Khair’s grandfather was outraged beyond words, seized by ‘an indignation approaching to frenzy’. The authorities were more concerned that Kirkpatrick had married the girl and, it appeared, converted to Islam. One of the Resident’s British advisers, James Dalrymple, did everything he could to break up the marriage, even though he also had a Muslim princess for a wife — the daughter of the nawab of Masulipatnam, far to the south.
Religion caused inevitable difficulties. Dalrymple’s sons were brought up as Christians and eventually settled in East Lothian in Scotland. His daughter, however, was always regarded as Muslim and grew up to marry one of the sepoy (native) officers under her father’s command.
Burton’s advice to his compatriots was to drink sherbet, chew betel nuts and smoke cigars in an attempt to increase their staying power
Other parents treated all their offspring equally.
General Sir Robert Sloper, an 18th-century commander-in-chief in India, was proud of the sons he had with his English wife, several of whom served in the Army — but he also had six illegitimate children by his bibi, including two in prestigious Dragoons regiments and a daughter who rose to be postmaster-general in Bengal. Sir David Ochterlony, he of the 13 wives and the elephants, doted on his two daughters by Bebee but worried constantly about whether they should be raised as Christians or Muslims. He feared that if he sent them to England, they would suffer prejudice because of their ‘dark blood’.
Concern about racist attitudes back in Britain may have been based on false fears. Even Lord Liverpool, the Conservative Prime Minister from 1812 to 1827, was said to be of Anglo-Indian descent: his grandmother, Begum Johnson, who lived into her mid-80s in Calcutta, was widely believed to be half Indian (though she claimed she got her dark skin from a Portuguese mother).
Often it was death rather than divorce that ended mixed-race love affairs: disease was rampant in the tropics. Mortality rates were so high that between 1796 and 1820 only one officer in seven in the Bengal Army lived to be pensioned off.
One Englishman in the lower ranks of the Company, Richard Blechynden, whose detailed diary has survived from 230 years ago, was heartbroken when his bibi died in his arms: ‘Thus have I lost one who had slept in them for near seven years and an half, and by whom I have had five children, three of whom survive her, and have lost an affectionate and too indulgent a mother.’
Often it was death rather than divorce that ended mixed-race love affairs: disease was rampant in the tropics
Blechynden spent the rest of his life searching for a love to match her, and never found one. He maintained a succession of mistresses in a house outside Calcutta: the first was an Armenian woman who was a ‘drunken baggage’. The next was Charlotte, a woman from a rural village (probably in England or Ireland), who had an insatiable thirst for anything alcoholic, including arrack from the bazaar — a sort of moonshine that was made with everything from the fermented sap of coconut flowers to sugar cane, rice and grain.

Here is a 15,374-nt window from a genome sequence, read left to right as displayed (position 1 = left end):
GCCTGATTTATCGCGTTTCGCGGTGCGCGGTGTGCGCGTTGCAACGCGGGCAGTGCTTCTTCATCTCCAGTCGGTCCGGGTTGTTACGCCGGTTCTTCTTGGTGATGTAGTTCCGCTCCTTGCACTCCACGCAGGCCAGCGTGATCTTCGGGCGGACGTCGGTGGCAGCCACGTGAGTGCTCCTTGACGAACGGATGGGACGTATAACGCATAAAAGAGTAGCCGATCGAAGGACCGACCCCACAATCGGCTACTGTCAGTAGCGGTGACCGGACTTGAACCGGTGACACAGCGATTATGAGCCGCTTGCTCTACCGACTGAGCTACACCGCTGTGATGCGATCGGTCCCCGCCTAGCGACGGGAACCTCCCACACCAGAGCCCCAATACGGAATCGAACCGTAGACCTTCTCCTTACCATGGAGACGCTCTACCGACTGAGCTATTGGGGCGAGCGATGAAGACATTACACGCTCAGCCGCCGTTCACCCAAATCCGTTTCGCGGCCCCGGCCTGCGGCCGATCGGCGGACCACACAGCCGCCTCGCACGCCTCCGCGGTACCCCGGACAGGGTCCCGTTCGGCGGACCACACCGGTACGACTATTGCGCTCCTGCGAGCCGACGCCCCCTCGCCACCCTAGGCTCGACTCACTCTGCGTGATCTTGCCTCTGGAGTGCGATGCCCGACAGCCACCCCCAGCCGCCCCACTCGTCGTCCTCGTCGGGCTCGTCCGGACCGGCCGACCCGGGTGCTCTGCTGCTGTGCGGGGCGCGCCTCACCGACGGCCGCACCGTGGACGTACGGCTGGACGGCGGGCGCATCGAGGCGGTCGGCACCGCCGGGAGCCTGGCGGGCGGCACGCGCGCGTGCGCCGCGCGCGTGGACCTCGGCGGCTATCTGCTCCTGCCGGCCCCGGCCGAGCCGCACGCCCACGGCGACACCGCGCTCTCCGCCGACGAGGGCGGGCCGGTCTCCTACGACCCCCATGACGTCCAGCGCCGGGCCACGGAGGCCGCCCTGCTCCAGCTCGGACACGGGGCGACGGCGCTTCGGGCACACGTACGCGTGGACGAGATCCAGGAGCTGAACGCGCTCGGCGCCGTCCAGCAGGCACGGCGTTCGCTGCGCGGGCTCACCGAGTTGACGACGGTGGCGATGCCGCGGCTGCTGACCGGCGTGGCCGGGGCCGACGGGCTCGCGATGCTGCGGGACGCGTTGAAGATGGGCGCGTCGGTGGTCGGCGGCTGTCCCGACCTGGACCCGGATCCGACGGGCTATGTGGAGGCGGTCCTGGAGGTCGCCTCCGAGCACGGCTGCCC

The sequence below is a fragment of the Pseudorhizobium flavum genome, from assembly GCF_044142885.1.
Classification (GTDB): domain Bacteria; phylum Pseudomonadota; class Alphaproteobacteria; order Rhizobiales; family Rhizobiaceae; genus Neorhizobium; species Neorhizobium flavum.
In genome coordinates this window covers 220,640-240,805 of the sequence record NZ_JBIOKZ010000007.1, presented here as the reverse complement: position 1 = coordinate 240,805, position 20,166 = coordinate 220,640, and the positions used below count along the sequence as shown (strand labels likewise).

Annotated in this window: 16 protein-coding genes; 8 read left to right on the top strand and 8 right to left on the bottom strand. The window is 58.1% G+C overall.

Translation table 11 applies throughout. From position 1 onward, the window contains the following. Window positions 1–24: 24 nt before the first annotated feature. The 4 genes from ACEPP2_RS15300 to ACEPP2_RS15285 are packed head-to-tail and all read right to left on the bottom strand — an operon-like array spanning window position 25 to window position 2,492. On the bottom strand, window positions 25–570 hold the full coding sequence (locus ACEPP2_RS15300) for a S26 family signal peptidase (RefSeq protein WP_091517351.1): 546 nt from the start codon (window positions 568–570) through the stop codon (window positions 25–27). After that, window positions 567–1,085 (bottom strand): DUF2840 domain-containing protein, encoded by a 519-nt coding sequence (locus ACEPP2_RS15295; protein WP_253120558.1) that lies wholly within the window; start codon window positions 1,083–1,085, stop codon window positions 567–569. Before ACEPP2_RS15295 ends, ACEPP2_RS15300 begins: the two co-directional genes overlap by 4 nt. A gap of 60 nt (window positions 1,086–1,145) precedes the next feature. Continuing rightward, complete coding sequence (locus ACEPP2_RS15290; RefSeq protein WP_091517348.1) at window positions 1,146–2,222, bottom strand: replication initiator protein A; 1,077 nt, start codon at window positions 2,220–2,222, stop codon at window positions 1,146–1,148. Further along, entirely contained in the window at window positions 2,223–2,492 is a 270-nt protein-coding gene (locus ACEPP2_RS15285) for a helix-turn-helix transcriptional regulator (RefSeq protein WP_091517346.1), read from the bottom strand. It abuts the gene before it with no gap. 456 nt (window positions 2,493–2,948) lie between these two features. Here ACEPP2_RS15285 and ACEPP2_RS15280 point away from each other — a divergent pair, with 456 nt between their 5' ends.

Her preferred tipple, however, was fortified wine. She once drank nine bottles of Madeira in the course of a two-day binge.
When Charlotte was hung over she was vengeful, pouring jugs of water over Blechynden to wake him and ripping his clothes. She had to go. But her replacement, the half-Indian Isabella, was even worse — after a decanter or two of Madeira, she would smash the plates and rip down the curtains. Blechynden was used to that by now, but what he couldn’t stand was the way she invited her friends over to laze around the house, singing and playing tom-toms.
From these diaries it is clear that mistresses could be European, Indian or mixed-race. All they had in common was a disregard for the sexual conventions back in Britain.
Even though the series, with its sexual intrigues and sizzling love scenes, may be deliciously spicy, it won’t be any match for the reality of history
Charlotte, the spiteful alcoholic, was 13 when she was married to a sergeant-major in a Madras regiment. She ran off with a young lieutenant,and was just 20 when she met Blechynden. Naively, he hoped she might supply ‘all the comforts of marriage without its plagues’ but later discovered he had made ‘one of the most unfortunate connections’.
Many women in India left their husbands. A Mrs Rees, according to Blechynden’s diary, found Mr Rees in bed with a Miss Rawlinson and promptly moved out, going to live with a medical officer named Frushard. A Mrs Wade was caught by her husband in flagrante, with ‘a black fellow in bed with her’, which ended her marriage: undeterred, she ‘moved in with the blacksmith Myers’.
The widows of British soldiers had other reasons for finding a new bed. Their late husband’s salary would be stopped after three months. A bereaved woman was instantly on the market — one widow in the 1830s received three proposals of marriage within an hour of her husband’s death, and was wed within the week.
By this time the tradition of the bibi was dying out. Some of the older hands refused to forsake their Indian mistresses — one veteran doctor, ordered home to England for the sake of his health, declared that he would rather die with the woman he loved… and promptly did.
But the rise of more puritanical views on extramarital sex and love across the races in Victorian times, from about 1840 on, meant that mistresses were dropped or hidden away. They were supplanted by numerous young British women who began heading to India in search of husbands, on the so-called ‘fishing fleets’.
In both India and Britain, people started to disguise their Anglo-Indian ancestry, claiming (as Lord Liverpool’s grandmother did) Portuguese or Spanish forebears. The bibis were written out of family histories.
Actress Olivia Colman, for example, discovered last year on the BBC1 family-tree documentary Who Do You Think You Are? that her great-great-great grandmother, Harriet, was the daughter of an East India man and his native bibi. Other celebrities who have unearthed forgotten links to India include comedian Alistair McGowan, wildlife presenter Liz Bonnin, stand-up Billy Connolly and actor Rupert Penry-Jones.
The bibis and their babies may have been hidden away, just as in Beecham House… but their legacy cannot be ignored.